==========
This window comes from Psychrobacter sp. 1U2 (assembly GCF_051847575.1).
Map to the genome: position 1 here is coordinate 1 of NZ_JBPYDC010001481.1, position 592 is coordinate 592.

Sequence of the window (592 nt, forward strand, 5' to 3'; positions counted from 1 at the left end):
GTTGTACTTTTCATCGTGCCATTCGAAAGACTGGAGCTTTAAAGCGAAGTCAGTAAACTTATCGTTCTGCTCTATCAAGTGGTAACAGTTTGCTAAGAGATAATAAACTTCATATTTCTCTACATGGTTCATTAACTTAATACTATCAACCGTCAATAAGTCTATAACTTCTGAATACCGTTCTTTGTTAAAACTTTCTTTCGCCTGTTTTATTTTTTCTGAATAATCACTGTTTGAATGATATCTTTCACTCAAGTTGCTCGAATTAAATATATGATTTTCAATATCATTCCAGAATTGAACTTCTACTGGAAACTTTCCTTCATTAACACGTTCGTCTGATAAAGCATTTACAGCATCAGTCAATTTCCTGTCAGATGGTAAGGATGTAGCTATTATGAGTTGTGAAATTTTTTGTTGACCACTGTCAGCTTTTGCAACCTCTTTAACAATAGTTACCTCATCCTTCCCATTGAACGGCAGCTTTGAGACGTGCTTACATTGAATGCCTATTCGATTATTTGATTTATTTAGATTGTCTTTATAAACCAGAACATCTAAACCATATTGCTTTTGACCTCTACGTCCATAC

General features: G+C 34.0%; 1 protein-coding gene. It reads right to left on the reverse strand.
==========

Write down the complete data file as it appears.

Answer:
This window comes from Psychrobacter sp. 1U2 (assembly GCF_051847575.1).
Map to the genome: position 1 here is coordinate 1 of NZ_JBPYDC010001481.1, position 592 is coordinate 592.

Sequence of the window (592 nt, forward strand, 5' to 3'; positions counted from 1 at the left end):
GTTGTACTTTTCATCGTGCCATTCGAAAGACTGGAGCTTTAAAGCGAAGTCAGTAAACTTATCGTTCTGCTCTATCAAGTGGTAACAGTTTGCTAAGAGATAATAAACTTCATATTTCTCTACATGGTTCATTAACTTAATACTATCAACCGTCAATAAGTCTATAACTTCTGAATACCGTTCTTTGTTAAAACTTTCTTTCGCCTGTTTTATTTTTTCTGAATAATCACTGTTTGAATGATATCTTTCACTCAAGTTGCTCGAATTAAATATATGATTTTCAATATCATTCCAGAATTGAACTTCTACTGGAAACTTTCCTTCATTAACACGTTCGTCTGATAAAGCATTTACAGCATCAGTCAATTTCCTGTCAGATGGTAAGGATGTAGCTATTATGAGTTGTGAAATTTTTTGTTGACCACTGTCAGCTTTTGCAACCTCTTTAACAATAGTTACCTCATCCTTCCCATTGAACGGCAGCTTTGAGACGTGCTTACATTGAATGCCTATTCGATTATTTGATTTATTTAGATTGTCTTTATAAACCAGAACATCTAAACCATATTGCTTTTGACCTCTACGTCCATAC

General features: G+C 34.0%; 1 protein-coding gene. It reads right to left on the reverse strand.